Security

I’m paranoid about the web, and with good reason.

The #1 way hackers get into computers today is through your web browser from an infected website.  The battle for control of your computer has spread from e-mail and attachments. Another battlefront has opened up on your web browser.  A large number of big-name sites have been hacked recently and nobody is completely sure just what the hackers made off with.  Hackers use DNS spoofing to trick computers into coming to an infected website, so you can’t completely be sure that you ended up on the website you intended to visit. They also buy up common misspellings of big sites to catch anyone that makes a typo.

Hackers have been using SQL injection vulnerabilities to break into websites for years (it is in fact one of the primary ways hackers get into a server), and these vulnerabilities still go unpatched. Now they are infecting websites in order to set up complex computer/browser/plugin fingerprinting engines that detect vulnerable versions.  These engines deliver attacks custom-tailored to infect the visitor’s computer with slimy botware.  Take out the cookies, pop-ups, plugins and JavaScript and you’ve stripped your attack surface these engines can attack, down to just your web browser. But this makes browsing less user friendly and a lot more frustrating in the short term, and confusing for people who aren’t technical.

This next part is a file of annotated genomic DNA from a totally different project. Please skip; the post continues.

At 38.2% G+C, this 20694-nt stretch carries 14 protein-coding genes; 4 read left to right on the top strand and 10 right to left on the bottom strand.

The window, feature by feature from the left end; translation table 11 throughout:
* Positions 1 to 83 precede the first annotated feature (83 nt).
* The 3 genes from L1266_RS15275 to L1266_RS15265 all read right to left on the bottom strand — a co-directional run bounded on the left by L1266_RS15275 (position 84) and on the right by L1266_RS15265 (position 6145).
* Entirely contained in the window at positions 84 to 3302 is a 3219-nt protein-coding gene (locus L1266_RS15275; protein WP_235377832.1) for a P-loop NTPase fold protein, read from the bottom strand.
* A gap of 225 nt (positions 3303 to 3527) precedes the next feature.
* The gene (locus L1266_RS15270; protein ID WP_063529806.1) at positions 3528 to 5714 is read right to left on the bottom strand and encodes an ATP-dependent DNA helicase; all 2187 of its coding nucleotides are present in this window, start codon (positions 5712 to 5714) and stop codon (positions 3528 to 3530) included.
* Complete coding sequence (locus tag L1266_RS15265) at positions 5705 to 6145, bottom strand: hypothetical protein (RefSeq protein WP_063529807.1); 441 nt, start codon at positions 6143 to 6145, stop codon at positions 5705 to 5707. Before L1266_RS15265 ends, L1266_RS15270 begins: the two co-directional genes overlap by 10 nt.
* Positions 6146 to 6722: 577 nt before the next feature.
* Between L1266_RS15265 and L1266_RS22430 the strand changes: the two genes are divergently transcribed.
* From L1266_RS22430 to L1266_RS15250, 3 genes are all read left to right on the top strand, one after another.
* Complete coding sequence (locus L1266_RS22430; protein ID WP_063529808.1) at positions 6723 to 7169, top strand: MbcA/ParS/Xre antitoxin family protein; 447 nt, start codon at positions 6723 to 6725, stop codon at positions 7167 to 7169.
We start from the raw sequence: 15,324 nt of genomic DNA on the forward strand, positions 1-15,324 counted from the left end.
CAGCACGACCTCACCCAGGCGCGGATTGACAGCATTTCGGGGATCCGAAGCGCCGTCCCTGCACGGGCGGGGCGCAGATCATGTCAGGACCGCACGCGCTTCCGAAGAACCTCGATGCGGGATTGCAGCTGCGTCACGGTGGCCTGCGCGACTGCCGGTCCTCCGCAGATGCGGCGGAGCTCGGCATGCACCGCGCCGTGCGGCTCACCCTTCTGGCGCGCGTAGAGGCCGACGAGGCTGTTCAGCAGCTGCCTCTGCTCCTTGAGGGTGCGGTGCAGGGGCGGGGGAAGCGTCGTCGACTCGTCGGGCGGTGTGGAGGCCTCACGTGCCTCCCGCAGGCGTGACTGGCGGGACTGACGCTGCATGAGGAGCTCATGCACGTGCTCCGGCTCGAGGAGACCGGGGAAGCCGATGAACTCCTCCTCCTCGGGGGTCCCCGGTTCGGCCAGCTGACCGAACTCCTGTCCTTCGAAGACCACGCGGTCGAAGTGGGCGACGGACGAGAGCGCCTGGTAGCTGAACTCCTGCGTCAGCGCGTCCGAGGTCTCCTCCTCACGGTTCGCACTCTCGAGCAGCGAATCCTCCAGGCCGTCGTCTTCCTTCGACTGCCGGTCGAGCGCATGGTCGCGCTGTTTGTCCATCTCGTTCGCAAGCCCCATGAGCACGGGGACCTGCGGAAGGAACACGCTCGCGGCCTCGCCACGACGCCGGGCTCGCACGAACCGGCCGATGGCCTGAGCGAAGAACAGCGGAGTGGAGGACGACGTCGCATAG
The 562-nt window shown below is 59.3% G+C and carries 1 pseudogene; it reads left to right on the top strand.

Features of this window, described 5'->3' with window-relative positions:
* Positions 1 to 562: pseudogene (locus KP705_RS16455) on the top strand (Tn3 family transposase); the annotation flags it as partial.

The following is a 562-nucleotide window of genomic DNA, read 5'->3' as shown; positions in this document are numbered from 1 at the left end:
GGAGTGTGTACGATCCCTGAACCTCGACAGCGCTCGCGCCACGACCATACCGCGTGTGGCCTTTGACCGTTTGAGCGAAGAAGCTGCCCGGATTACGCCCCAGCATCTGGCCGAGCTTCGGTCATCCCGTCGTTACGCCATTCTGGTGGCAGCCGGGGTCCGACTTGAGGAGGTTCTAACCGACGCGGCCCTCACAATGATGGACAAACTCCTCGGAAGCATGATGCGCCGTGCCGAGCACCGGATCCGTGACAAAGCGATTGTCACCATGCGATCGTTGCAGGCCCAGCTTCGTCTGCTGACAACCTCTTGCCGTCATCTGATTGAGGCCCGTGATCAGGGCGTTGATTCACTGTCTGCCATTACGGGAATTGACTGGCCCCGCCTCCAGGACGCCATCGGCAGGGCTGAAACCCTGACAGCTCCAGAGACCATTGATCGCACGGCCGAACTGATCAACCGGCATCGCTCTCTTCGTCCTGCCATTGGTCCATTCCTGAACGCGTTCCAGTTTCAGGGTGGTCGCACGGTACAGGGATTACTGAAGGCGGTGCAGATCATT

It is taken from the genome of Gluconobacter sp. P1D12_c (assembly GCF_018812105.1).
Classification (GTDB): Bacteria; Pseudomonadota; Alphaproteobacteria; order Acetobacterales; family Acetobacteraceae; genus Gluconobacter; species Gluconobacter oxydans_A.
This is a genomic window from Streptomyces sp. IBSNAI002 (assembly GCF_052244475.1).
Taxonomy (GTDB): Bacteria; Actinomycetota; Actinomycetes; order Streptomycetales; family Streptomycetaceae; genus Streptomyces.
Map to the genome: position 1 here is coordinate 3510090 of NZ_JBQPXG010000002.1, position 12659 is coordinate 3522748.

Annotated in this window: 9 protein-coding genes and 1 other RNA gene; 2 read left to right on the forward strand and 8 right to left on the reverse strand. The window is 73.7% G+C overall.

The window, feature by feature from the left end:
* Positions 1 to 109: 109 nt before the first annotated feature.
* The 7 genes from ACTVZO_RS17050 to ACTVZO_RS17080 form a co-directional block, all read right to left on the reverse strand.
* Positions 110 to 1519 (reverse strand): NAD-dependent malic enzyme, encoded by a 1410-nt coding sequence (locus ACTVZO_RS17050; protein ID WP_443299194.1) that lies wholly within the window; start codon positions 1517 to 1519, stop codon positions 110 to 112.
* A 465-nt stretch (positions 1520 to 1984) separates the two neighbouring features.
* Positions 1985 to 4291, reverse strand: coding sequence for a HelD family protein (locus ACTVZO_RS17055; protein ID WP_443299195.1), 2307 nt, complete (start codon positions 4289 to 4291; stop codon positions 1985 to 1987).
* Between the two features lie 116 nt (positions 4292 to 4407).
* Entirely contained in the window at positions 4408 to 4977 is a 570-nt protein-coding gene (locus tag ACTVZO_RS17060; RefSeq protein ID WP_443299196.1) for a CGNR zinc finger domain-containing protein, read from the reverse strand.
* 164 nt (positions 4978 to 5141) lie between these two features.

Of course, whenever someone starts talking about a really secure platform, the Mac fanboys jump right in to tell me how secure Apple MacOS is–never mind that the MacOS/Safari combo gets hacked every year (2007200820092010,2011)  during PWN2OWN at CANSECWEST.  Never mind that the hackers have now developed a crimeware kit for the Mac, which means Mac users will need to be on the lookout for a deluge of malware from now on.

With so much dangerous malware and so many threats, how do I stay secure online?

READ MORE: Browser inSecurity – How I Stay Protected Online

From M86 Security Labs comes a blog post showing ‘explosive’ growth in malicious spam, originating from the Cutwail, Festi and Asprox botnets.

Thought your Mac was secure?  Did you know it is possible to turn the battery into a dead brick, or worse, possibly make it overcharge? How about permanently infect your computer (at least until the battery is replaced)?

So you thought Mac OS X 10.7 “Lion” was secure,  and rushed right out and bought it?   Passware discovered that the logon password can be extracted from a Mac running OS X 10.7 Lion, even when the system is locked or asleep.